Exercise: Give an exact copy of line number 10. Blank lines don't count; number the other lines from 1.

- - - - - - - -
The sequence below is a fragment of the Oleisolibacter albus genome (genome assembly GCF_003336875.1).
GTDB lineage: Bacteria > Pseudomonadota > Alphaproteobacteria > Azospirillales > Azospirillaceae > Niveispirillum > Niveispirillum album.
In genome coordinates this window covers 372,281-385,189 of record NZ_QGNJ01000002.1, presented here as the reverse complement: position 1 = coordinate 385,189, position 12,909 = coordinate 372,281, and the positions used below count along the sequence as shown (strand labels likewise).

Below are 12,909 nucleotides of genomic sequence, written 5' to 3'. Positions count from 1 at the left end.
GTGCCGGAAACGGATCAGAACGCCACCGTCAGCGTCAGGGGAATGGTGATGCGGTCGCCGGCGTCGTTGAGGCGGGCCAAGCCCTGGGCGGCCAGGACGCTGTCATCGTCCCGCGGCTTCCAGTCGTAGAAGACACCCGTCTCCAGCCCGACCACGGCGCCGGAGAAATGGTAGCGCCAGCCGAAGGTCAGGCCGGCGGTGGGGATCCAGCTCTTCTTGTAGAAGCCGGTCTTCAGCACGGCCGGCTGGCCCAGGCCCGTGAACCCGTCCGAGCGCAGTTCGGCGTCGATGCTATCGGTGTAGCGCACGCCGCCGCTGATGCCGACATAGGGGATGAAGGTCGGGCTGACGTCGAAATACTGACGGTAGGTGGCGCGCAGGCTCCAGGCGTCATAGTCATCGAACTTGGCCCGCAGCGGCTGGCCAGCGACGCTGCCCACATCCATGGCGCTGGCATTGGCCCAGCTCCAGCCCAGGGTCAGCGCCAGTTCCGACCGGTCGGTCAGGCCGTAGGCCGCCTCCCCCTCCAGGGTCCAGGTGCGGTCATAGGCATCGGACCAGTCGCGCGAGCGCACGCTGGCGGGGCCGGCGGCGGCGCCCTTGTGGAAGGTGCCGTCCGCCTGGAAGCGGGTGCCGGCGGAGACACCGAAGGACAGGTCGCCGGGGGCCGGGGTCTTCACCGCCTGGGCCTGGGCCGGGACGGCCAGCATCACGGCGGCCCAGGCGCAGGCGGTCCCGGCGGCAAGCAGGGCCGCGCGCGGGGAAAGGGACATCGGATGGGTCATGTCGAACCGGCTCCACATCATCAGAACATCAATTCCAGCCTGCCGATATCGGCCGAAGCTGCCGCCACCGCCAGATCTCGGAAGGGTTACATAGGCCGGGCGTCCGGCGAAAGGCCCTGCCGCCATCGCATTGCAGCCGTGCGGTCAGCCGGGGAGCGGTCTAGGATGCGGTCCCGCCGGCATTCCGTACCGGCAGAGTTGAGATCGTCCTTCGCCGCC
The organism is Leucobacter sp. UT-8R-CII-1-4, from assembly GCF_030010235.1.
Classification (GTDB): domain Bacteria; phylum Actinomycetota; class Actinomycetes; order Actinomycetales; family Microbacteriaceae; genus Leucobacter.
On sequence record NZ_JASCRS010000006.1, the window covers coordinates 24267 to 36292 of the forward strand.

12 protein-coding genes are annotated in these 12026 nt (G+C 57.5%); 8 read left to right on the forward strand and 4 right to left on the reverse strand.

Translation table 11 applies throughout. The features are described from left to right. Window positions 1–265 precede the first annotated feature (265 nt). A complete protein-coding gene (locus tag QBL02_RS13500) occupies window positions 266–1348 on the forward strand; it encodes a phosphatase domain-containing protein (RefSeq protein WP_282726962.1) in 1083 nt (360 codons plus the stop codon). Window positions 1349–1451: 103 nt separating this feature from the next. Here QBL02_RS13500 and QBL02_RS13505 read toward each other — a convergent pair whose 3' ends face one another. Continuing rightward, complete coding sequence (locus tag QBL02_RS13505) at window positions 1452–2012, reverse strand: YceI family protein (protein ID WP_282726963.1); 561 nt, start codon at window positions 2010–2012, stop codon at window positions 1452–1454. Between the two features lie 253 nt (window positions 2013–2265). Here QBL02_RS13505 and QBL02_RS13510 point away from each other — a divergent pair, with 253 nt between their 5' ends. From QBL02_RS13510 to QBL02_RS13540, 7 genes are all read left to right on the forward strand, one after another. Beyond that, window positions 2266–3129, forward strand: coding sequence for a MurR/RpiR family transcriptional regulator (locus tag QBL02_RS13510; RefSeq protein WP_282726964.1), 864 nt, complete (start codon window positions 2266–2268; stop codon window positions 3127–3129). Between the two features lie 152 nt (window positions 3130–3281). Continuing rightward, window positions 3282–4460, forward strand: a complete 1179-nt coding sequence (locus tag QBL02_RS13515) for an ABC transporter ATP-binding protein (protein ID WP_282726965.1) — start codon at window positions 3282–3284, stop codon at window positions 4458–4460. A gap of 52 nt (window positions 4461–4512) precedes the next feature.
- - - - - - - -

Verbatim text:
Translation table 11 applies throughout. The features are described from left to right. Window positions 1–265 precede the first annotated feature (265 nt). A complete protein-coding gene (locus tag QBL02_RS13500) occupies window positions 266–1348 on the forward strand; it encodes a phosphatase domain-containing protein (RefSeq protein WP_282726962.1) in 1083 nt (360 codons plus the stop codon). Window positions 1349–1451: 103 nt separating this feature from the next. Here QBL02_RS13500 and QBL02_RS13505 read toward each other — a convergent pair whose 3' ends face one another. Continuing rightward, complete coding sequence (locus tag QBL02_RS13505) at window positions 1452–2012, reverse strand: YceI family protein (protein ID WP_282726963.1); 561 nt, start codon at window positions 2010–2012, stop codon at window positions 1452–1454. Between the two features lie 253 nt (window positions 2013–2265). Here QBL02_RS13505 and QBL02_RS13510 point away from each other — a divergent pair, with 253 nt between their 5' ends. From QBL02_RS13510 to QBL02_RS13540, 7 genes are all read left to right on the forward strand, one after another. Beyond that, window positions 2266–3129, forward strand: coding sequence for a MurR/RpiR family transcriptional regulator (locus tag QBL02_RS13510; RefSeq protein WP_282726964.1), 864 nt, complete (start codon window positions 2266–2268; stop codon window positions 3127–3129). Between the two features lie 152 nt (window positions 3130–3281). Continuing rightward, window positions 3282–4460, forward strand: a complete 1179-nt coding sequence (locus tag QBL02_RS13515) for an ABC transporter ATP-binding protein (protein ID WP_282726965.1) — start codon at window positions 3282–3284, stop codon at window positions 4458–4460. A gap of 52 nt (window positions 4461–4512) precedes the next feature.